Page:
Our fears paralyze us and prevent us from living fully. No matter what stage of life we are in, we are living with fears that hold us back. In the third Harry Potter book, Harry and his friends discover powerful tools to face their deepest fears - tools that will serve them throughout the series. Come and learn how memories of joy and love, and the timely use of humor and imagination, can help us face what frightens us the most.
In the second book of the Harry Potter series, Harry and his companions are faced with an ancient deadly secret, discover prejudice amongst their fellow witches and wizards, and are threatened by dark magic. It is only when they learn to share, be vulnerable, and lean on the help of their community that Harry and his friends are able to survive. Our high school youth reflect on this theme in this service with sermonettes.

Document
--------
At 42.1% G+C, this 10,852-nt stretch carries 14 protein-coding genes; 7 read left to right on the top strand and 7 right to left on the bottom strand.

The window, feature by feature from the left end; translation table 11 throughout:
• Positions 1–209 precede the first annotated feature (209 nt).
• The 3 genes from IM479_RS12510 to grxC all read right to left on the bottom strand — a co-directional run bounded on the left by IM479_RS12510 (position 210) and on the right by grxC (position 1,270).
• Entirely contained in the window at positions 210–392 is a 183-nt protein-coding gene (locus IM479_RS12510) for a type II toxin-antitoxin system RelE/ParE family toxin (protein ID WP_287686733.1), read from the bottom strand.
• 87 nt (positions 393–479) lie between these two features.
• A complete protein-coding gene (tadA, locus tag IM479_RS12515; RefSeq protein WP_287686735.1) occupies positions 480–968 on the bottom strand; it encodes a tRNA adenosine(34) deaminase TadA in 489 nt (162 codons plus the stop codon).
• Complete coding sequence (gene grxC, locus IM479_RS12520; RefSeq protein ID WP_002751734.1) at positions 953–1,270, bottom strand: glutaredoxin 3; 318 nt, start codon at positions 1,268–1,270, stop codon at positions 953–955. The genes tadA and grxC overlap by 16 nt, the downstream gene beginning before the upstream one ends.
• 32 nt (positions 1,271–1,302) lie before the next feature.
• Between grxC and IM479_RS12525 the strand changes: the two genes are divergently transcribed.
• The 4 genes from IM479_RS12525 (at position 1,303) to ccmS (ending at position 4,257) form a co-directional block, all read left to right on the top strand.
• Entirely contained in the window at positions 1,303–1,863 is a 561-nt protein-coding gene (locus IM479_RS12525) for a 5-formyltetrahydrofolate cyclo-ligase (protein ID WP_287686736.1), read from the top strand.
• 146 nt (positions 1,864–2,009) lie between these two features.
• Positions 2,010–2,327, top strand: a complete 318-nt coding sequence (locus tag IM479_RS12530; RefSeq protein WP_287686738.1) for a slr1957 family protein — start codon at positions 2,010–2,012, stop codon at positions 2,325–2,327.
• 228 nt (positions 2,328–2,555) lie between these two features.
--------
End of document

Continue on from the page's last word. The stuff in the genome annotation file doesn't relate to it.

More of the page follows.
In the first Harry Potter book, Harry encounters the Mirror of Erised, which shows the most desperate desire of a person's heart, a vision that has been known to drive men mad. Ancient myths and theologies too played with the metaphor of reflection, as a means to show what we often have trouble perceiving without assistance. In this case, the Mirror of Erised is a good reminder of the Buddhist practice of non-attachment.
Let’s explore what the next stage is beyond polarizing identity politics. This is a stage where one has claimed a particular identity, as well as identifying as anti-racist. What does this look like?